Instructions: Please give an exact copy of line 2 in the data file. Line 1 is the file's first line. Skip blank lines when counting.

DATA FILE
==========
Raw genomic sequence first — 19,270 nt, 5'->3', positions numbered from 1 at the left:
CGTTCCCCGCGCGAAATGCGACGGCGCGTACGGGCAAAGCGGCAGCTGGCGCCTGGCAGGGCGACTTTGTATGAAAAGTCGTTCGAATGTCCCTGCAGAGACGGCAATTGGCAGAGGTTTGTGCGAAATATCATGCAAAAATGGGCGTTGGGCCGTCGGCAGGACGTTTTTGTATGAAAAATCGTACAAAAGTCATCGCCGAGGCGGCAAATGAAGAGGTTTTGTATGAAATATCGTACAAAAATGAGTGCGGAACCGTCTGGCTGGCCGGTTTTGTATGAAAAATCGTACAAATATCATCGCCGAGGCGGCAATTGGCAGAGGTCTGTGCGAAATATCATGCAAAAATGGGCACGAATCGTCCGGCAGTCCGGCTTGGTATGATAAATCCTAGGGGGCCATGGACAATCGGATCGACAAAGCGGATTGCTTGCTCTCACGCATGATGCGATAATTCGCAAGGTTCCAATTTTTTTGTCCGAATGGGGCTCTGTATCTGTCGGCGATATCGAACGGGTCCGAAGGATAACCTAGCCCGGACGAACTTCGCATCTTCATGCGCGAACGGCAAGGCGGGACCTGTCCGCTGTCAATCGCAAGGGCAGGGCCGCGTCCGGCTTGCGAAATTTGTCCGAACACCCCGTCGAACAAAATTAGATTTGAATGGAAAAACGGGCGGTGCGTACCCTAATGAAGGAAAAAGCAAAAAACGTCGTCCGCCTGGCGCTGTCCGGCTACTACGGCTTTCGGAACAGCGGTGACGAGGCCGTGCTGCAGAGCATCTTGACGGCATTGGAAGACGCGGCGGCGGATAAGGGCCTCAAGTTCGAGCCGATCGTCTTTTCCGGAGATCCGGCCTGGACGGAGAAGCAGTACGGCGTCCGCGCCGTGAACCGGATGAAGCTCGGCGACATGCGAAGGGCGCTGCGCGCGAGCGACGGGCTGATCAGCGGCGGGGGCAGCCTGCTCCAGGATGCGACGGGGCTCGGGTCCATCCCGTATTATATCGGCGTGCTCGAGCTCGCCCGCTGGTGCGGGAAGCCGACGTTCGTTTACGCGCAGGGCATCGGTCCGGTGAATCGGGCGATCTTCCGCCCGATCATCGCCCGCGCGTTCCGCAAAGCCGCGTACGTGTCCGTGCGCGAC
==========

CGTTCCCCGCGCGAAATGCGACGGCGCGTACGGGCAAAGCGGCAGCTGGCGCCTGGCAGGGCGACTTTGTATGAAAAGTCGTTCGAATGTCCCTGCAGAGACGGCAATTGGCAGAGGTTTGTGCGAAATATCATGCAAAAATGGGCGTTGGGCCGTCGGCAGGACGTTTTTGTATGAAAAATCGTACAAAAGTCATCGCCGAGGCGGCAAATGAAGAGGTTTTGTATGAAATATCGTACAAAAATGAGTGCGGAACCGTCTGGCTGGCCGGTTTTGTATGAAAAATCGTACAAATATCATCGCCGAGGCGGCAATTGGCAGAGGTCTGTGCGAAATATCATGCAAAAATGGGCACGAATCGTCCGGCAGTCCGGCTTGGTATGATAAATCCTAGGGGGCCATGGACAATCGGATCGACAAAGCGGATTGCTTGCTCTCACGCATGATGCGATAATTCGCAAGGTTCCAATTTTTTTGTCCGAATGGGGCTCTGTATCTGTCGGCGATATCGAACGGGTCCGAAGGATAACCTAGCCCGGACGAACTTCGCATCTTCATGCGCGAACGGCAAGGCGGGACCTGTCCGCTGTCAATCGCAAGGGCAGGGCCGCGTCCGGCTTGCGAAATTTGTCCGAACACCCCGTCGAACAAAATTAGATTTGAATGGAAAAACGGGCGGTGCGTACCCTAATGAAGGAAAAAGCAAAAAACGTCGTCCGCCTGGCGCTGTCCGGCTACTACGGCTTTCGGAACAGCGGTGACGAGGCCGTGCTGCAGAGCATCTTGACGGCATTGGAAGACGCGGCGGCGGATAAGGGCCTCAAGTTCGAGCCGATCGTCTTTTCCGGAGATCCGGCCTGGACGGAGAAGCAGTACGGCGTCCGCGCCGTGAACCGGATGAAGCTCGGCGACATGCGAAGGGCGCTGCGCGCGAGCGACGGGCTGATCAGCGGCGGGGGCAGCCTGCTCCAGGATGCGACGGGGCTCGGGTCCATCCCGTATTATATCGGCGTGCTCGAGCTCGCCCGCTGGTGCGGGAAGCCGACGTTCGTTTACGCGCAGGGCATCGGTCCGGTGAATCGGGCGATCTTCCGCCCGATCATCGCCCGCGCGTTCCGCAAAGCCGCGTACGTGTCCGTGCGCGAC